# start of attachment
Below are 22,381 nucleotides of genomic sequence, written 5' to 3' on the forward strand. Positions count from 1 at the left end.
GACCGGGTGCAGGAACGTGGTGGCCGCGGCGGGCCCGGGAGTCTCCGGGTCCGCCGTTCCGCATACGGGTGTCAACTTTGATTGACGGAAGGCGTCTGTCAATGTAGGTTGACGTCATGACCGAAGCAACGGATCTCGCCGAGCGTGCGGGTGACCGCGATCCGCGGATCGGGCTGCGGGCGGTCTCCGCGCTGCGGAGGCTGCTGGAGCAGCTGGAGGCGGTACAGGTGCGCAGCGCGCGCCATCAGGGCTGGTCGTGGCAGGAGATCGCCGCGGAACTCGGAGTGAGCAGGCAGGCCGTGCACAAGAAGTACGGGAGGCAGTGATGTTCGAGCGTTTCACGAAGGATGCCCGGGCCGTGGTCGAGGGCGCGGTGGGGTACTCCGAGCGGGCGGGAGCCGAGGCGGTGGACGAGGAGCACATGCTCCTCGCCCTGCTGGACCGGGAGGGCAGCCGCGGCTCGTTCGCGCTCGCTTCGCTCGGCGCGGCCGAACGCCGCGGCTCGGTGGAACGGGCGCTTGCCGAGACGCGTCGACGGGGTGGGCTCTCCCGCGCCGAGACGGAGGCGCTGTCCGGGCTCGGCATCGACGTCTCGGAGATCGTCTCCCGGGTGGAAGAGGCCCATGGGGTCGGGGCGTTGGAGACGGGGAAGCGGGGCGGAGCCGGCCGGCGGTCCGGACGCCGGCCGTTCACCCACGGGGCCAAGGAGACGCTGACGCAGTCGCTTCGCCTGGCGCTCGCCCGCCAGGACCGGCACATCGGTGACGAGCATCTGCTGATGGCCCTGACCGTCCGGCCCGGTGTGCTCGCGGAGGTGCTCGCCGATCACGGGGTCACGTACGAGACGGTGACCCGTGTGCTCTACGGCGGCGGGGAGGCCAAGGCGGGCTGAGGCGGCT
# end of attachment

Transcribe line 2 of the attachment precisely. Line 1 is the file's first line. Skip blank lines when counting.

GACCGGGTGCAGGAACGTGGTGGCCGCGGCGGGCCCGGGAGTCTCCGGGTCCGCCGTTCCGCATACGGGTGTCAACTTTGATTGACGGAAGGCGTCTGTCAATGTAGGTTGACGTCATGACCGAAGCAACGGATCTCGCCGAGCGTGCGGGTGACCGCGATCCGCGGATCGGGCTGCGGGCGGTCTCCGCGCTGCGGAGGCTGCTGGAGCAGCTGGAGGCGGTACAGGTGCGCAGCGCGCGCCATCAGGGCTGGTCGTGGCAGGAGATCGCCGCGGAACTCGGAGTGAGCAGGCAGGCCGTGCACAAGAAGTACGGGAGGCAGTGATGTTCGAGCGTTTCACGAAGGATGCCCGGGCCGTGGTCGAGGGCGCGGTGGGGTACTCCGAGCGGGCGGGAGCCGAGGCGGTGGACGAGGAGCACATGCTCCTCGCCCTGCTGGACCGGGAGGGCAGCCGCGGCTCGTTCGCGCTCGCTTCGCTCGGCGCGGCCGAACGCCGCGGCTCGGTGGAACGGGCGCTTGCCGAGACGCGTCGACGGGGTGGGCTCTCCCGCGCCGAGACGGAGGCGCTGTCCGGGCTCGGCATCGACGTCTCGGAGATCGTCTCCCGGGTGGAAGAGGCCCATGGGGTCGGGGCGTTGGAGACGGGGAAGCGGGGCGGAGCCGGCCGGCGGTCCGGACGCCGGCCGTTCACCCACGGGGCCAAGGAGACGCTGACGCAGTCGCTTCGCCTGGCGCTCGCCCGCCAGGACCGGCACATCGGTGACGAGCATCTGCTGATGGCCCTGACCGTCCGGCCCGGTGTGCTCGCGGAGGTGCTCGCCGATCACGGGGTCACGTACGAGACGGTGACCCGTGTGCTCTACGGCGGCGGGGAGGCCAAGGCGGGCTGAGGCGGCT